06:49 [Ruth Mott] No. As difficult as you like to make it! So now we don’t want all this up here, so if we take this off about here. That piece can go over there. This you’ll have to take off quite low, because it’s getting quite late in the season for leeks at the moment. And then it’s into four, so we do them through again. Now they want to go into lengths of about an inch. I’ve got a Scotch inch, of course, they don’t always go quite straight.
07:42[Ruth Mott] So we’ll put those into there to be washed,
and they’ll want a good wash, and I’ll leave you with this one, and the knife.
Don’t cut your fingers off!
07:57 [Ruth Mott] Oh, I think everybody tried everything that came out. I mean, you got your Kitchen Front that was broadcast every day, you got leaflets of different things – you always looked at them.
8:09 [Ruth Mott] Leek pudding, with potato and suet crust. From ‘Food Facts for the Kitchen Front’. So we want 8 ounces of self-raising flour.
8:35 [Peter Thoday] To save on the fat ration, the pastry’s made with flour, suet and potato.
8:48 [Ruth Mott] And then we’ll have 2 ounces suet.
9:06 [Ruth Mott] Now we’ve got 2 ounces grated potato. The potato will help save some of your fat ration towards something else – a bit of cake or something. It’s a very small fat ration, so we’re trying to eke it out by using potato. You can either use raw potato or mashed. And it should make quite a nice, light pastry.
9:49 [Ruth Mott] [Rolling out the pastry) This will just about fit the basin now, and if it doesn’t, we’ll make it. This is the idea of having the margarine in, you see, as it all helps hold it up.
10:11 [Ruth Mott] We’ve lifted enough water with these [leeks], to keep them moist. These will boil down when they’re inside, so you get quite a bit of crust around it, which helps fill you up in wartime. Plenty of suet crust. That’s right, that’s done now.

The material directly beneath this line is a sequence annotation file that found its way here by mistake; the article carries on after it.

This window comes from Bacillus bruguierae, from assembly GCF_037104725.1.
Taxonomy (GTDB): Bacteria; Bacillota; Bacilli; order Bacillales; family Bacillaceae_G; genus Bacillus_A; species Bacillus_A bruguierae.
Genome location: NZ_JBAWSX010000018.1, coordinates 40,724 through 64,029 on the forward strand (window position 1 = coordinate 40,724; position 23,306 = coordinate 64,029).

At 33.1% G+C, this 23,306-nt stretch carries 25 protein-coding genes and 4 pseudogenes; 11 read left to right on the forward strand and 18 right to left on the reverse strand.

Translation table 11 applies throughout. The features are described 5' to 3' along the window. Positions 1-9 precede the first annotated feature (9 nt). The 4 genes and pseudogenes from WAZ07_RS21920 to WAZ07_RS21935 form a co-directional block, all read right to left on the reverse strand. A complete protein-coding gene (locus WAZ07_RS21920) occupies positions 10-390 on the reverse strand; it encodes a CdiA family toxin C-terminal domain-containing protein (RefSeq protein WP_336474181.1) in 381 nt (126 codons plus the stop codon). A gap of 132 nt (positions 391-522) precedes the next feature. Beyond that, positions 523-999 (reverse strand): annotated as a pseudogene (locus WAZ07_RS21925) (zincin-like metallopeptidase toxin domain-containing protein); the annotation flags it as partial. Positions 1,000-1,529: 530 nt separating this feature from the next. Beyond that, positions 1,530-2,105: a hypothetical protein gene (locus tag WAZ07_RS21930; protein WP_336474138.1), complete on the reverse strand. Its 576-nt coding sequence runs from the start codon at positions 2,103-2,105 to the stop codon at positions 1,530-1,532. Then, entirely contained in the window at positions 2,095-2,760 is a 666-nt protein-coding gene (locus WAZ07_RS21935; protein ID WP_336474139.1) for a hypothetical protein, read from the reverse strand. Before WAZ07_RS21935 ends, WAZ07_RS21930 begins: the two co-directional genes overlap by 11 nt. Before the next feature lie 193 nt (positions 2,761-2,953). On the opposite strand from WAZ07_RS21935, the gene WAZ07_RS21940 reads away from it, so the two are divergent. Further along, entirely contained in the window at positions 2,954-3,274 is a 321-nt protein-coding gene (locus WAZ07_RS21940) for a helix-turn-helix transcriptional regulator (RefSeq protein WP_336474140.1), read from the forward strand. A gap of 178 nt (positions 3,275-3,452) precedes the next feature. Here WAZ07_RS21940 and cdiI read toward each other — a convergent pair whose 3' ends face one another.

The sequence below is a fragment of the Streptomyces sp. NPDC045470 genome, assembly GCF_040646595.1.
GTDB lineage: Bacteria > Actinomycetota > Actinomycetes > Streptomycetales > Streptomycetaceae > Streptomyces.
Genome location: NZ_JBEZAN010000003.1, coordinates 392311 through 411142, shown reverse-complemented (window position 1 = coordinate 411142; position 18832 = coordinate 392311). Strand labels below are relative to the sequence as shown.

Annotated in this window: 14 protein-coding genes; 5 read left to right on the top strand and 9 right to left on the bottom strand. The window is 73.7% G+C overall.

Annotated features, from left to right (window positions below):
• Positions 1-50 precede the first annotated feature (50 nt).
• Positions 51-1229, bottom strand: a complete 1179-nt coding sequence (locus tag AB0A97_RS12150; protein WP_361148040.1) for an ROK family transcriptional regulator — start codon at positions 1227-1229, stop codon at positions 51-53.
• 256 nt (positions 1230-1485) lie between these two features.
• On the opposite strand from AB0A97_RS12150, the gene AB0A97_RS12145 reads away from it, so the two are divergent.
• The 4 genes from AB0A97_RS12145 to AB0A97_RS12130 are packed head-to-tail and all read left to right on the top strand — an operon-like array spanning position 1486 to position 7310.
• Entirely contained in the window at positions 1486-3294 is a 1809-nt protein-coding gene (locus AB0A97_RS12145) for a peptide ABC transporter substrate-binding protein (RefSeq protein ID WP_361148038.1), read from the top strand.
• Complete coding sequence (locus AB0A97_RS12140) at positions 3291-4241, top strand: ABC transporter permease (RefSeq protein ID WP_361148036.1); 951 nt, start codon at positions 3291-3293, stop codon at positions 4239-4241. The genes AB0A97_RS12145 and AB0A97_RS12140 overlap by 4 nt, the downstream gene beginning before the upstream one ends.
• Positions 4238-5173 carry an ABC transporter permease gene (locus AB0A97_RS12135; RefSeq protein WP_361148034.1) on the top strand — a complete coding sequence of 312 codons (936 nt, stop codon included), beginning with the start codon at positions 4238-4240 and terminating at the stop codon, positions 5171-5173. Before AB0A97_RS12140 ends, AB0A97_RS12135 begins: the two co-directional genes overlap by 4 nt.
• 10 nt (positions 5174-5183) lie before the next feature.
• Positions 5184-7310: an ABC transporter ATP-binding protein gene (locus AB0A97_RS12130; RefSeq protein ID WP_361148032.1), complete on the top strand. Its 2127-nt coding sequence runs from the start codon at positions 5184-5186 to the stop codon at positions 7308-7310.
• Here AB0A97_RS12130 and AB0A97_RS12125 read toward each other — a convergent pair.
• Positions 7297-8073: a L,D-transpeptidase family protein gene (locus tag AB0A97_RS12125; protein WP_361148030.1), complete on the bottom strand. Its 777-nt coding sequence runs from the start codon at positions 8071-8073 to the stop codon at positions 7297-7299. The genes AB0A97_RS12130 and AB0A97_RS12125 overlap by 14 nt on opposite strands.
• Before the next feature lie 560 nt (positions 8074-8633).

10:32 [Ruth Mott] A drop of water to seal the edge of this [pastry top] with. We’ll make that fit – that will fit by the time Ruth’s finished. And then we’ll have to put a little bit of greaseproof paper, or some old margarine paper – we don’t want the cloth too dirty because we don’t like washing dirty cloths. That’s it.
10:59 [Peter Thoday] In a garden the size of Chilton, with its four acres, compost heaps had to be constructed on the grand scale, if they were to maintain the fertility of the soil.
11:29 [Harry Dodson] We’re going to have a layer of this garden’s spent crop refuse at the moment, and we want a layer about 6 inches deep. And trod well firm, or as firm as we can get it, and then we’re going to put a layer of the straw on. As the heap’s being built, you must keep each layer well-trod down. And you must keep the sides like a wall. So you must put some really solid material around on the outside, and then build the middle in. But tread as near as you can to the outside of the heap all the time as you’re building up, because we want it – when it’s finished – like a box. We don’t want it to slip out one side, or slip out the other side, or the top to slip off and fall all over the show.
12:26 [Peter Thoday] It’s essential to wet thoroughly each layer, as dry vegetation won’t rot down. It’s then sprinkled with a handful of sulphate of ammonia, to supply extra nitrogen to speed up the process. If this was not available, the Ministry suggested using sewage sludge. The layers are dressed with lime. This neutralizes the natural acids which hinder decomposition.
12:26 [Harry Dodson] I think in due course, it will be a good heap. By July – another heap like that!
13:12 [Ruth Mott] I’m just going to cut this [lamb] into six little portions, then into the flour.
13:22 [Peter Thoday] The breast of lamb has been cooked for an hour and a half, and allowed to cool. Ruth now starts on the last stage.
13:29 [Ruth Mott] Pop it into the egg, which will stick on. You probably have to push it a little bit, because they don’t always dry out quite straight. Then into the breadcrumbs, and cover it up nicely. And that should make us a nice little crust when we’ve fried it.
13:57 [Ruth Mott] The fat we’re using today is some little bits of fat that I’ve collected up over the week, from different bits of meat and stuff that we’ve cooked, and we’ve got it all into a basin. We’ve rendered it down and stirred it all up to make it look alike, and we’re going to cook the lamb in it today, because we want to save as much of our fat ration as possible to do other things with.
14:23 [Ruth Mott] Joyce, would you like to come and take the pudding up, please?
14:26 [Joyce] Yes, coming! Something smells good.
14:30 [Ruth Mott] I think it will be alright. Mind your fingers, won’t you.
14:26 [Joyce] Well, I’ll use the cloth.
14:28 [Ruth Mott] Alright then. And I’ll dish straight up out of the pan.
14:52 [Ruth Mott] I’ll start putting some [lamb] out.
14:54 [Joyce] Plenty for me, please!
14:56 [Ruth Mott] Well, I don’t know about there being plenty. You’ll have to have what you’re given, like the children, and like it. I’ll put that little bit back on the stove. When you’ve had that, if you’re still hungry, you can have a little bit more.